I don't have any scientific surveys to back this up, but in my experience PETA is not an effective group.  PETA is a polarizing group.  I have found that most environmentalists that I've talked to, in a variety of different contexts, are turned off by PETA.  At best they are indulgent, sort of dismissing what PETA does by saying things like "well, what do you expect from PETA anyway?" 

But the reaction of PETA's own members and supporters is quite different.  They see PETA speaking "truth to power," and send them more money.  PETA sees the money coming in and launches more campaigns, which in turn convinces the PETA members that the struggle is continuing -- and convincing everyone else that they are dealing with a bunch of people who are obnoxious, self-righteous, and uninterested in truth. 

PETA has created the same kind of vicious cycle of debate that the Christian right wing has done with their pet issues.  They've whipped up their own followers into a frenzy of enthusiasm and created a reaction among their opponents, but they have not actually substantially furthered public understanding.

3. The level of discourse.

I haven't seen anyone else (not even the Salon article) who has raised the question of the level of discourse.  This was so obvious to me that I thought it would be sufficient just to point out the infantile-like nature of a campaign that is reminiscent of second-grade playground rhetoric: "Gore is a chicken!" 

In the first place, Gore's motivations are not relevant to this debate and making this an issue does not help the debate.  It is an ad hominem argument, just the kind of thing that I am tired of, environmentalists are tired of, and the public is tired of.  But even at the level of political invective, it falls short; the only excuse for this sort of rhetoric is a plausible argument that Gore is, in fact, a coward.  If meat-eating caused 70% of global warming emissions -- the kind of thing which their misleading slogan about the "#1 cause" implies -- and Gore knew all this and didn't speak out, then I'd say they might have a good case.  

Now I don't know what goes on inside Gore's brain or what motivates him.  But with 82% of emissions due to factors other than meat consumption, and Gore at some considerable political risk striving to put the global warming issue on the world's table, I don't see how you could make a plausible argument to that effect.  PETA should produce some sort of argument or evidence that Gore is a coward, or they should apologize and stop their campaign.  In the meantime vegetarians and vegans can do their part by distancing themselves from PETA and saying to anyone who is listening: PETA doesn't speak for me.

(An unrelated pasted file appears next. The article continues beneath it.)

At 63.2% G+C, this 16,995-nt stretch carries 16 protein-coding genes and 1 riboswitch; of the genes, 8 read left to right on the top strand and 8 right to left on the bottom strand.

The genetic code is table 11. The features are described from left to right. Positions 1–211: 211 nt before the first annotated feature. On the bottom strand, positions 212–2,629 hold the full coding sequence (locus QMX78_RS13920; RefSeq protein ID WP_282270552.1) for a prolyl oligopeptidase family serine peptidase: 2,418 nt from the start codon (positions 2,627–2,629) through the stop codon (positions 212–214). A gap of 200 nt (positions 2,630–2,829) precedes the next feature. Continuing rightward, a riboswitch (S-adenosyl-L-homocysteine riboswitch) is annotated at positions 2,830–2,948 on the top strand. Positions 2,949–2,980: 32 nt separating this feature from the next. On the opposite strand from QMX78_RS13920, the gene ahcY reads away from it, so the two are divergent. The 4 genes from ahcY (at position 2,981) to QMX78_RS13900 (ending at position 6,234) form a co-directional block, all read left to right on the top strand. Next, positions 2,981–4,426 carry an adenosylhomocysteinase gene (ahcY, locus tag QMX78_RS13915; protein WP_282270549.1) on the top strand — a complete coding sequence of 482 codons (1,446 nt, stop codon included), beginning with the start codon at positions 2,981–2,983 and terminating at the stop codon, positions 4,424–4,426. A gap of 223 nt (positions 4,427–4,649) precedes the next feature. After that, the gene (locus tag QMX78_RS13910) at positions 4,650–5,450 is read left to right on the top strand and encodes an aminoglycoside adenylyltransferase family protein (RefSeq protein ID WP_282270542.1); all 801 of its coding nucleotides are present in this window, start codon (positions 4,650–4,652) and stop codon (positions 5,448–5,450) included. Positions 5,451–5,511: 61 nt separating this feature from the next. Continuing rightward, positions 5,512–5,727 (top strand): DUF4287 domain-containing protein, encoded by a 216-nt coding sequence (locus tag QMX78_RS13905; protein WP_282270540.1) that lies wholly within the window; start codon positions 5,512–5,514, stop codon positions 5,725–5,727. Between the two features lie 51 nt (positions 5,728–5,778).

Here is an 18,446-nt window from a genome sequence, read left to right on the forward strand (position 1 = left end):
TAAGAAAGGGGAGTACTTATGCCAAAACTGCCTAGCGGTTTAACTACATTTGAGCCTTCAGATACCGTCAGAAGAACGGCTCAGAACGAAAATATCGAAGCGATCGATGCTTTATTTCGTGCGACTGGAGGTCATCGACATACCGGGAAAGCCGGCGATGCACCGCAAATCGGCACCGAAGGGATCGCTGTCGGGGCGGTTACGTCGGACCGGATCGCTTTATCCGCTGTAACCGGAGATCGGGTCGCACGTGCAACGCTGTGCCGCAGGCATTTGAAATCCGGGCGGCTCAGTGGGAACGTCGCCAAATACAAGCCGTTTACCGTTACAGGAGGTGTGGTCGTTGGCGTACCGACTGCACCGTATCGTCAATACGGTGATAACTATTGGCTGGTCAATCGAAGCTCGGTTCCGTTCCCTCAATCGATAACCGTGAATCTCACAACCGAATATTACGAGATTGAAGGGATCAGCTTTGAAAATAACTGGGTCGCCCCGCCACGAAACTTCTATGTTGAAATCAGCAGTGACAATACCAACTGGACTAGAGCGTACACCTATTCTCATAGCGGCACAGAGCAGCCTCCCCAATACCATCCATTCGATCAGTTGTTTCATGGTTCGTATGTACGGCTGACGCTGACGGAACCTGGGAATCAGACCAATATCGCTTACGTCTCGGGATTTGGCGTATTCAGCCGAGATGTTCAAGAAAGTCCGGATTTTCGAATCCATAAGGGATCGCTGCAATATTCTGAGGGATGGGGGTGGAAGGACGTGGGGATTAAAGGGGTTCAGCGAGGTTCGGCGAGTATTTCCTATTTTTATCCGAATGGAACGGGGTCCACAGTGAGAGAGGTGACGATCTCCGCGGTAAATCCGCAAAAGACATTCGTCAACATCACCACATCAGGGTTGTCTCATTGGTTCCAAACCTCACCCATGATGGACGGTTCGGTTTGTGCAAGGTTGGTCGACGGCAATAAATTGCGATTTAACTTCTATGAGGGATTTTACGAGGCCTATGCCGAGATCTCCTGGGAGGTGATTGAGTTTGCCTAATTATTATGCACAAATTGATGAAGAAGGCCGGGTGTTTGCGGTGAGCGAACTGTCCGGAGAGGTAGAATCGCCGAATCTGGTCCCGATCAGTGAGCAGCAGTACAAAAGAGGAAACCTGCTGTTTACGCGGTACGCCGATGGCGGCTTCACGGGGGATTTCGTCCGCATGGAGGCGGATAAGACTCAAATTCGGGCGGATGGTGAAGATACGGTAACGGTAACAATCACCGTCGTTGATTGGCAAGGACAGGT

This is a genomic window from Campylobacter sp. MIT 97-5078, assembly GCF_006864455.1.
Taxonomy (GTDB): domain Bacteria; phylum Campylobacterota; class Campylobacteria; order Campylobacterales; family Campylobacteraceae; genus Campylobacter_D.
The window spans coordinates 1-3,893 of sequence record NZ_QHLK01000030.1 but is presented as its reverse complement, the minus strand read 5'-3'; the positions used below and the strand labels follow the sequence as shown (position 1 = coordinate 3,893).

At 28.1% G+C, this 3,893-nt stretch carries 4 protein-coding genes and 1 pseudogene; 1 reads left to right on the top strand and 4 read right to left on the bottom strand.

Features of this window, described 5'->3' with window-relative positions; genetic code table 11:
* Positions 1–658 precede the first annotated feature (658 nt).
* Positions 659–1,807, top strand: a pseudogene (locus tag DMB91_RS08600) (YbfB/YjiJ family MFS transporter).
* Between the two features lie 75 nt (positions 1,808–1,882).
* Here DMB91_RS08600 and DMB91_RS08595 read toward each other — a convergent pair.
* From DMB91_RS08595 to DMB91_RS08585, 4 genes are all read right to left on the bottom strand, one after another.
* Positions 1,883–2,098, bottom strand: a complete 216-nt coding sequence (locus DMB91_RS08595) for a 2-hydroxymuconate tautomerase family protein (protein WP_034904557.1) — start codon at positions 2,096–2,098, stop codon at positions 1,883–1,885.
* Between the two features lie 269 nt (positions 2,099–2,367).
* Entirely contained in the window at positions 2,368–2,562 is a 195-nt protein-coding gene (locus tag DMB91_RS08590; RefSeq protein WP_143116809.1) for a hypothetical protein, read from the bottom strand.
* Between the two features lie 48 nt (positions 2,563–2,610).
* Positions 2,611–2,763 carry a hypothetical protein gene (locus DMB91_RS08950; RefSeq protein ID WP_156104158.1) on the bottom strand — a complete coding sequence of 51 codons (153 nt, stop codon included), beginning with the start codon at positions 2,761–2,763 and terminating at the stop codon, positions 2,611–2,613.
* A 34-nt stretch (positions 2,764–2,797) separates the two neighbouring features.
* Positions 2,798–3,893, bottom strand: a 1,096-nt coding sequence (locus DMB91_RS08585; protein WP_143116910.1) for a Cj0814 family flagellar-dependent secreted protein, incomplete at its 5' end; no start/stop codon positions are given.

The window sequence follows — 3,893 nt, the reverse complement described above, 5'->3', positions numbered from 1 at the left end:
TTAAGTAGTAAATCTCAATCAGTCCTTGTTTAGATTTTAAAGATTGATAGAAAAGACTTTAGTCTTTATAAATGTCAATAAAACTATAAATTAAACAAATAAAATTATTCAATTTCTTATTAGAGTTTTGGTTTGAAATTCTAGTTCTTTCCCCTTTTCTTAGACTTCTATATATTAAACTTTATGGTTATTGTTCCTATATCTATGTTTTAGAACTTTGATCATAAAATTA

UPDATE October 23, 2009:

It turns out that PETA might be right after all about meat being the leading cause of global warming! (Though for the wrong reasons.)  WorldWatch magazine is publishing an article "Livestock and Climate Change," by Robert Goodland and Jeff Anhang. The key conclusion: livestock-related greenhouse gas (GHG) emissions are 51%, or more, of all human-caused GHG emissions.  Anything more than 50% would make meat the undisputed leading cause of global warming, without any need to resort to statistical trickery.

Obviously this does not mean that we should make unsupported assertions on the chance that further research will justify us, so my basic political argument still holds.  It's also unclear how Goodland and Anhang's argument will stand up to scrutiny.  If it does though -- and their article at first glance looks pretty good -- then we might want to see if PETA still has some of those bumper stickers that have the slogan "Meat is the #1 cause of global warming." We might want to order some!